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This Green and Sedent Land
|Dr Joe Piggin is a Senior Lecturer in Sport Management and Policy at Loughborough University|
Following the release of Sport England’s strategy Towards an Active Nation, Dr Joe Piggin, Senior Lecturer in Sport Policy and Management at Loughborough University discusses his reaction to the new strategy.
This Green and Sedent Land: A discussion of England's Physical Activity Policy
Having lived in the UK for a few years now, I have witnessed a near constant cascade of physical activity policies. In 2014, the UK Government wrote Move More Living More, a short document aimed at salvaging something of the Olympic participation legacy. Later that year, Public Health England’s Everybody Active Everyday was published, which tried to take an “evidence-based approach” and inspire radical change in “this green and sedent land” (to butcher Blake’s famous line).
More recently, in late 2015, the DCMS published Sporting Future: A New Strategy for an Active Nation. This contained a clear directive to merge sport with health and economic outcomes. And now we are presented with Sport England’s Towards an Active Nation. One might think with such an array of organisations and such a compendium of policy statements, the country would be on its way to health, wellbeing and fitness. Of course, I sincerely hope that change occurs. And it looks like the most recent policy offers some significant concrete solutions.
To judge a policy by its cover and imagery, the most striking thing about the Towards and Active Nation is that it doesn’t look anything like a traditional “sport” strategy. The images include:
- a couple of girls running in a forest
- a group of young people paddling on a misty lake
- a woman in a field with a rounders bat
- a couple of older adults playing badminton
- a young woman playing wheelchair basketball
- a coach with a young athlete at an athletics track
- a group of older women in an informal running group
- a group of young boys at an indoor climbing wall
- a group of young students being coached in football
- a young girl playing social tennis.
There is very little imagery of competitive traditional sports. A traditionalist might ask “Where is the cricket!? The rugby!? The Olympic athletes!? The role models!?”. The images make us imagine a nation with all manner of outdoor landscapes, with diverse participants enjoying non-adversarial, non-competitive activities. The pictures subtly move the reader away from the traditional English sports and towards a Scandinavian model of “sport”, a perceived utopia where traditional sport is just one aspect of an active life.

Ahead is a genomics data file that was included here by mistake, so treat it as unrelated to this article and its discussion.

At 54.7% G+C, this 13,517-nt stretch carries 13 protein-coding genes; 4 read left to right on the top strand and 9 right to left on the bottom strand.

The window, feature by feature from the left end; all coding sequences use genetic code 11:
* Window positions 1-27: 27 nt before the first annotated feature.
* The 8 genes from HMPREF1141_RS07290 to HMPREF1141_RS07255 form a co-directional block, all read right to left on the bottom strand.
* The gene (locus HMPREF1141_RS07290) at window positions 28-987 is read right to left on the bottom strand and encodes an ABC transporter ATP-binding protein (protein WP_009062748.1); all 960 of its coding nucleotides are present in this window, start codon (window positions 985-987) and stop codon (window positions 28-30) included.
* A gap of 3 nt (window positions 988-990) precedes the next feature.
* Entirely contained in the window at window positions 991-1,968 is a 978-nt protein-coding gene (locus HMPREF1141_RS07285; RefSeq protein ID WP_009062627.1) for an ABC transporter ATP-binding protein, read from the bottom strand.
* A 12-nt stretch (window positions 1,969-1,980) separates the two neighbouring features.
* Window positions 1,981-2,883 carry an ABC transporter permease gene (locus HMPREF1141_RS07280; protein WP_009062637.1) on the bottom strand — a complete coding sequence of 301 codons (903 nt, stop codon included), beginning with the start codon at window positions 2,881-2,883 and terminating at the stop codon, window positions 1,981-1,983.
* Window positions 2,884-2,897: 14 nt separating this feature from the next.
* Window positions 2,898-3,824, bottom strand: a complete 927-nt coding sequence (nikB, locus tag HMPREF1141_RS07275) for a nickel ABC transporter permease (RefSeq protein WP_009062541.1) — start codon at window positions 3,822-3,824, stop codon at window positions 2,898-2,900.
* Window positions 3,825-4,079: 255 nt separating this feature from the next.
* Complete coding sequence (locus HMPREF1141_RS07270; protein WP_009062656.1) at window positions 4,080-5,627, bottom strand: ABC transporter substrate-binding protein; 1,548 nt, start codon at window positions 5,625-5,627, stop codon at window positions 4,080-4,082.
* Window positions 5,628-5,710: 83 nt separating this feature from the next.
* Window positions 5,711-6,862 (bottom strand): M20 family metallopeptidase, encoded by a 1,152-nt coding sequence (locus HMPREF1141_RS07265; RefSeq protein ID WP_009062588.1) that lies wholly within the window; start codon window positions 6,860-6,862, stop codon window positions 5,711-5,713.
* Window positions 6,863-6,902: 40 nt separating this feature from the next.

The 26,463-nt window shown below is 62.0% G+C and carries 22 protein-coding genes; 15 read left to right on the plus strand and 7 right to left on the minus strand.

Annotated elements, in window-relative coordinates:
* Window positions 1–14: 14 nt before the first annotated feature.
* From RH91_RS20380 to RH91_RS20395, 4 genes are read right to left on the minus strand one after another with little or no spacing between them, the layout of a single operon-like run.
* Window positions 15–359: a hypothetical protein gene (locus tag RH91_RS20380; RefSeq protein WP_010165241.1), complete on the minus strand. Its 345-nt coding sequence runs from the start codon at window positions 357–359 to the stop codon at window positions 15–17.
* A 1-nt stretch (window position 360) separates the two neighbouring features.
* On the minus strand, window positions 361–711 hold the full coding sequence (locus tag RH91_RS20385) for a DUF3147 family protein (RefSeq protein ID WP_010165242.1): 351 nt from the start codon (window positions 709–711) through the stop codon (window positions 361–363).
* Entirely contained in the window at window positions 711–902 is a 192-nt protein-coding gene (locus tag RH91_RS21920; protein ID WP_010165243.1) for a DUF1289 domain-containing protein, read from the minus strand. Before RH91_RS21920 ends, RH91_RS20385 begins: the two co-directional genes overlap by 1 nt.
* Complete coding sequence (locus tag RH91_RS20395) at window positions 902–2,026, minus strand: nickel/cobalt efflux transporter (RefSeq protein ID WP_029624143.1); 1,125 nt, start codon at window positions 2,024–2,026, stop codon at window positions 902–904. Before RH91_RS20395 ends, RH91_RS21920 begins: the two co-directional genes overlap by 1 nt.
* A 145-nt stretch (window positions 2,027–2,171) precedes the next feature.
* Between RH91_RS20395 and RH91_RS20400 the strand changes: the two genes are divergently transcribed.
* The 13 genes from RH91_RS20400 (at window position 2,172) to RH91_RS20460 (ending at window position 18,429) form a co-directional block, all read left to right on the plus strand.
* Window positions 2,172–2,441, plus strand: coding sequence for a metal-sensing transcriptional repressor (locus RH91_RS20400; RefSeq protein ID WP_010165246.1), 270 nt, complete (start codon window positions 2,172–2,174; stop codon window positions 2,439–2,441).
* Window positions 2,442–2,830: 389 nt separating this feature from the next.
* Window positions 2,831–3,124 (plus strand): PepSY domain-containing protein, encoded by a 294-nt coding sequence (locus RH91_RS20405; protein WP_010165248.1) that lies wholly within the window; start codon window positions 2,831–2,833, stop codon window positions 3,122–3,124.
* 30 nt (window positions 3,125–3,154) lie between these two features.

So how does this new policy aim to get there?
Well, there will be a massive restructure of funding. Pie charts on pages 16 and 17 are revealing. Two charts are presented, one of the previous funding allocation, and the projected investment. Confirming some of the pre-release rumours, it looks like National Governing Bodies will be sweating even more than they usually are, with their funding becoming even more contested.
The core “outcomes” (or values) emphasised in the document are physical/mental wellbeing, individual, social, community and/or economic development. The policy appears unequivocal in how it will decide on funding. It can be boiled down to this quote:
“whether an organisation receives public funding should be based on what it can contribute to the outcomes….not on its nature or structure. Put simply, it’s what you can do that counts, not who you are.” (p. 12, bold in original)
And so what changes might we expect in the sport sector? Well, key word searches are revealing. “Change” is mentioned 31 times, “New” - 72 times and “Funding” - 33 times. So the new change to the funding is based around organisations’ potential to achieve the “outcomes”. This will mean that organisations around the country will be auditing themselves to reflect on what they offer and how their offering could be attached to the outcomes.
Picking on one in particular, I suspect “economic development” has not been high on the list for most sport organisations, nor has it been emphasised in previous strategies. “Customer” is mentioned 32 times. And so I think business orientations and commercial incentives might become more important very soon. Sport England states:
“WE WILL ... Provide insight, advice and funding to those who deliver to regular players, focusing on customer needs and delivering excellent experiences.” (p. 27)
Maybe I have not kept up with the fluidity of language, but I can’t help but think of “customers” as a term which is a bit too business-like, a bit too corporate. A search of the old Sport England’s Creating a Sporting Habit for Life reveals zero instances of the word “customer”. So not only are sport organisations being reframed, so are people. What might the effects of this be I wonder? Time will tell!
Lastly, I see that the policy is guided by “behaviour change theory”. In a nutshell, this assumes people do not have a sporting habit for life. And so something which had been the catch-cry of Sport England for 5 years, will need to be unlearnt. Pragmatically, I wonder how difficult it is for people in an organisation to change the basic assumptions of their work. As Sport England note, this will require some change for the organisation as well. I wish them good luck!